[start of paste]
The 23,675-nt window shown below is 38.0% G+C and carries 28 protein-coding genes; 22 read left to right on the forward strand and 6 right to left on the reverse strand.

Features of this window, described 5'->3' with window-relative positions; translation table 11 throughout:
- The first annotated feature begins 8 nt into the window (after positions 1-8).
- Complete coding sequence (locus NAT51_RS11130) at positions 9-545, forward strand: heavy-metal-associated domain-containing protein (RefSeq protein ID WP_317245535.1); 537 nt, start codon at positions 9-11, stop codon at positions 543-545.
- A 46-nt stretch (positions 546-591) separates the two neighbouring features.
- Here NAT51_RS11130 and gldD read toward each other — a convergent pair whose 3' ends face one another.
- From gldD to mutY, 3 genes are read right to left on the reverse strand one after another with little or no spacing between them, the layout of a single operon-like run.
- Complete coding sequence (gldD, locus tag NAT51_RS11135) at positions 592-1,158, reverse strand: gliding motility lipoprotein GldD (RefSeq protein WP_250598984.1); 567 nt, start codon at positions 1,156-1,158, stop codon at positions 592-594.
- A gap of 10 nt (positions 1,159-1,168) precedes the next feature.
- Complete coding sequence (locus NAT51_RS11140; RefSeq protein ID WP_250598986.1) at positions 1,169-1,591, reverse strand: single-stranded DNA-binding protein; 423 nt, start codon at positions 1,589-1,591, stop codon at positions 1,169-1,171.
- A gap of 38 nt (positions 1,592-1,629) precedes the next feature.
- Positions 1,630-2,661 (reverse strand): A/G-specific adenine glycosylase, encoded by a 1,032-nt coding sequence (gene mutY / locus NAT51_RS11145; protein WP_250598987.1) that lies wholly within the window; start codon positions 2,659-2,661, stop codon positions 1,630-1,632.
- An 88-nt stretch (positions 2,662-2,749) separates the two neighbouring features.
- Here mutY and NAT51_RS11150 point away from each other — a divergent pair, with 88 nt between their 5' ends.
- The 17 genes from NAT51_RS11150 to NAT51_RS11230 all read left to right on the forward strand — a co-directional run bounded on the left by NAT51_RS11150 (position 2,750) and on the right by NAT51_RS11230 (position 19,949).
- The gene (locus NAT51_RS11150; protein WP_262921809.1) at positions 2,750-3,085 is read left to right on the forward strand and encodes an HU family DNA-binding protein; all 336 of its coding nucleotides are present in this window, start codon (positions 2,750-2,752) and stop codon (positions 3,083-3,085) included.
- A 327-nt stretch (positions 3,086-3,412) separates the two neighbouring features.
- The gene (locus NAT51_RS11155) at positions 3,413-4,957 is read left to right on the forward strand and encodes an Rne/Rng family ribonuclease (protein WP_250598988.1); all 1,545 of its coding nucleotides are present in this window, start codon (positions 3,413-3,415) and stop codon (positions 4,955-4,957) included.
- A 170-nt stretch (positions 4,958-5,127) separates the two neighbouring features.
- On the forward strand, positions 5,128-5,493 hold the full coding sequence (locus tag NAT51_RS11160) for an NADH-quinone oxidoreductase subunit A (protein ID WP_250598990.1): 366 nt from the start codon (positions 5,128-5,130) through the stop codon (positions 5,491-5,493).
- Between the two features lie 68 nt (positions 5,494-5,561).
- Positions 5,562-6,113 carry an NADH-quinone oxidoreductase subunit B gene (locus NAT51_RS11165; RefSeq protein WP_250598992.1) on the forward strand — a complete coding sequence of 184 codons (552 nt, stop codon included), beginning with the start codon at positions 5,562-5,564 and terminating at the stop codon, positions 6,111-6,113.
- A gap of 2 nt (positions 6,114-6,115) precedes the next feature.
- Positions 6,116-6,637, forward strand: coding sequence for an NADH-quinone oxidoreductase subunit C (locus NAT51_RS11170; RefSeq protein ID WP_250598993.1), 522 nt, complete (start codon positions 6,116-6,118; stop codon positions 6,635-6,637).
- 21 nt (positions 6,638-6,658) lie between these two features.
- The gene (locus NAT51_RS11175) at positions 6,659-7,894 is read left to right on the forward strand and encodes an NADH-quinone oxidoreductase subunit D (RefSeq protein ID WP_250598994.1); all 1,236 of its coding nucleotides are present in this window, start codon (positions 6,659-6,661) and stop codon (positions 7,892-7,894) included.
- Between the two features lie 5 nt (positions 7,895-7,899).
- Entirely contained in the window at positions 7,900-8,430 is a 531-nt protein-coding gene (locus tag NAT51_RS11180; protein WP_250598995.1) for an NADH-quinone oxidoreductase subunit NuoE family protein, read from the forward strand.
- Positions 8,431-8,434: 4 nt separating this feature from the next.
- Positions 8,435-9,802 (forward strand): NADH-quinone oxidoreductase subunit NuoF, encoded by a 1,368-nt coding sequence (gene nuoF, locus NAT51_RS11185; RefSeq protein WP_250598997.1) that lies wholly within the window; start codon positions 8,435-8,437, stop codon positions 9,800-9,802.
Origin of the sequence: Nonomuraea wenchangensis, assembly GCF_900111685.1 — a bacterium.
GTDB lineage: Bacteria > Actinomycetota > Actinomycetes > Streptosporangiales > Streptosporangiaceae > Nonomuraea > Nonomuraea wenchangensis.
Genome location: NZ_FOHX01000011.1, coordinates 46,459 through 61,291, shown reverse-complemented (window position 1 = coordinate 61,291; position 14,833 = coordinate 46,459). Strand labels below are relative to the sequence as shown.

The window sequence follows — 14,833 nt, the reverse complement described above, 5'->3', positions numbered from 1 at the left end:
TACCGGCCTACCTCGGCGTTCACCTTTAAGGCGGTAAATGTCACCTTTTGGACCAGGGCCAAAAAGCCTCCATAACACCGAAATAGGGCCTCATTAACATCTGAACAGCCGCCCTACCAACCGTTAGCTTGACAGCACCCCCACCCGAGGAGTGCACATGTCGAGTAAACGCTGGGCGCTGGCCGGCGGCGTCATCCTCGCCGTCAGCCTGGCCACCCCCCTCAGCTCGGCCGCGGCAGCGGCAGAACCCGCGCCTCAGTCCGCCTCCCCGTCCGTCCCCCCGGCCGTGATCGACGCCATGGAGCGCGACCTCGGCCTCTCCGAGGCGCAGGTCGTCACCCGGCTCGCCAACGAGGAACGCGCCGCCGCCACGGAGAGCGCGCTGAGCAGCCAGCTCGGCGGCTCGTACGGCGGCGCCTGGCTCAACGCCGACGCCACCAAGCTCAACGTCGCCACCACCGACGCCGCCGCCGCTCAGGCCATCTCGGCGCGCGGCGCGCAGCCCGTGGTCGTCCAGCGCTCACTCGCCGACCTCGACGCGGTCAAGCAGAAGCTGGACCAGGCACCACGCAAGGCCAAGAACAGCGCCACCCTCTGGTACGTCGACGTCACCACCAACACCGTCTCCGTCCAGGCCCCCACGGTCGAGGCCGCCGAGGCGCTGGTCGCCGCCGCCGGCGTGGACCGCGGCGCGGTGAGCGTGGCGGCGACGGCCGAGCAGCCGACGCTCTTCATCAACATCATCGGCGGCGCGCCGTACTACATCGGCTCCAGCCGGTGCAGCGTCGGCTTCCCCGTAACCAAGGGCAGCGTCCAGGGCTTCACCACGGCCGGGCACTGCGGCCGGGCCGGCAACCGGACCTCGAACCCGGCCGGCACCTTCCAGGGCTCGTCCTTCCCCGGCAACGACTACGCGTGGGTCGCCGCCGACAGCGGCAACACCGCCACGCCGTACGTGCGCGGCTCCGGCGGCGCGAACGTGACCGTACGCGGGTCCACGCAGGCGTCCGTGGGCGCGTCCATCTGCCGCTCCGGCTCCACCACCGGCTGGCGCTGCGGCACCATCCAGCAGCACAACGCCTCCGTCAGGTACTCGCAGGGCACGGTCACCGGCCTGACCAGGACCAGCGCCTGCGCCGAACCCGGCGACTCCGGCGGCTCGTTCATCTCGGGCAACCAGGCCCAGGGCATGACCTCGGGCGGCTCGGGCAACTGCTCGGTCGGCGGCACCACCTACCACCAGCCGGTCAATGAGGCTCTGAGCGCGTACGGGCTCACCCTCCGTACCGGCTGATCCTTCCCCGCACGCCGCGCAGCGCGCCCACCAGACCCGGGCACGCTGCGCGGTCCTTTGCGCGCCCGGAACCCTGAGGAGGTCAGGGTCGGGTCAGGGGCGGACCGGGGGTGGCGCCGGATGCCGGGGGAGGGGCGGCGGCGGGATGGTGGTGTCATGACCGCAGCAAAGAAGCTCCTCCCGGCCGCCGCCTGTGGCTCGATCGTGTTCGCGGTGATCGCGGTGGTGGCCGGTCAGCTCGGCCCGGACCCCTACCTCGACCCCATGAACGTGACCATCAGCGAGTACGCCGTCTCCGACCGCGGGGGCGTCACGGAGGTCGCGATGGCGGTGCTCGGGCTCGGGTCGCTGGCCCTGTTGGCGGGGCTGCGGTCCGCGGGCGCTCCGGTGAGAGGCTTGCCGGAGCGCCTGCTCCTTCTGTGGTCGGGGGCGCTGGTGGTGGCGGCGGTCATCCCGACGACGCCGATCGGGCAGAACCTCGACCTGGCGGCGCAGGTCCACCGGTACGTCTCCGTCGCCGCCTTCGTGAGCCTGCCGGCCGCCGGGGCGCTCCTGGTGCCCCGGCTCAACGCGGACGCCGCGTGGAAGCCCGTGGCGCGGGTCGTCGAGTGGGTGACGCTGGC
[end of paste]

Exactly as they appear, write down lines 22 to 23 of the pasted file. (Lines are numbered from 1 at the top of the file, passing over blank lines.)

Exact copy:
- Positions 5,562-6,113 carry an NADH-quinone oxidoreductase subunit B gene (locus NAT51_RS11165; RefSeq protein WP_250598992.1) on the forward strand — a complete coding sequence of 184 codons (552 nt, stop codon included), beginning with the start codon at positions 5,562-5,564 and terminating at the stop codon, positions 6,111-6,113.
- A gap of 2 nt (positions 6,114-6,115) precedes the next feature.